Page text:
“So we see that they were not able to enter, because of their unbelief” (Hebrews 3:19 NIV).
While this verse brings us to the end of our look at Hebrews chapter three, our author will follow with some important conclusions from this passage in the following chapter. Nevertheless, we should not leave this portion of Scripture without a few last observations.
For instance, we should recognize that the Israelites who departed from ancient Egypt faced some genuine challenges as they approached the Promised Land. That land was a place that was “…flowing with milk and honey” according to Exodus 3:8. It also encompassed a region that Moses described as “…a good land, a land of brooks of water, of fountains and springs, that flow out of valleys and hills; a land of wheat and barley, of vines and fig trees and pomegranates, a land of olive oil and honey; a land in which you will eat bread without scarcity, in which you will lack nothing…” (Deuteronomy 8:7-9).
Unfortunately, that rich and productive land was already inhabited- and the people who lived there were neither welcoming nor hospitable. For example, one people group living within that area were the Canaanites, a nation devoted to worship of pagan gods like Baal and Ashtereth. Then there were the Amorites, a barbaric, warlike race that resided in the hill country of the land. Finally, there were the Amalekites, a group that would later engage in a number of military actions against the nation of Israel.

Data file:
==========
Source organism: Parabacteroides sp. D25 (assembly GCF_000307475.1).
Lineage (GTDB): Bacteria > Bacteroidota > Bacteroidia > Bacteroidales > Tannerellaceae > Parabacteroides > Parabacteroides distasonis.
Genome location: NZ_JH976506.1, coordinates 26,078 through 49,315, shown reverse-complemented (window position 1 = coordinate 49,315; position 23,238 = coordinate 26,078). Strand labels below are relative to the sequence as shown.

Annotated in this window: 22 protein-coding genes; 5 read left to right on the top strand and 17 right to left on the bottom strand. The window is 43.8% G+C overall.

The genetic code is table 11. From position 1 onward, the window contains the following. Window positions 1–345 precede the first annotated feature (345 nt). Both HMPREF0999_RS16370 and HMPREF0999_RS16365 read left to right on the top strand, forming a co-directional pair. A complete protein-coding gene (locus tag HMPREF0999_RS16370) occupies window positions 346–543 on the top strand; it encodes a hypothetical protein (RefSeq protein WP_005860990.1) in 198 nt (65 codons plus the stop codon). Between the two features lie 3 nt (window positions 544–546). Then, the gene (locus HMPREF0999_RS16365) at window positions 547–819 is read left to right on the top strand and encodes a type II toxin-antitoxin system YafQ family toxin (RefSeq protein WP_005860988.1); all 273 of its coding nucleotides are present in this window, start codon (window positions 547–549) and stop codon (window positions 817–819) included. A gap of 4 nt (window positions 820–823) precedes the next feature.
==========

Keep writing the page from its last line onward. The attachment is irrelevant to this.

Some of the advance scouts who explored the land described those inhabitants in the following manner: “…the people who live there are powerful, and their cities are very large and well fortified. Even worse, we saw the descendants of the giants there …We felt as small as grasshoppers, and that is how we must have looked to them” (Numbers 13:28, 33 GNT). That negative report was enough to motivate the majority of those who had left Egypt to seek to return to their former positions of servitude.
Yet even though the work of taking the land was certain to be laborious (and potentially dangerous), what was the alternative? Well, the alternative involved missing out on God’s best for their lives. It also involved decades of futility, as those who rejected God’s direction squandered their lives in a barren desert wilderness. When viewed from this perspective, we can thus conclude that the cost of following God’s direction is far less than the cost associated with our refusal to believe and act upon His Word.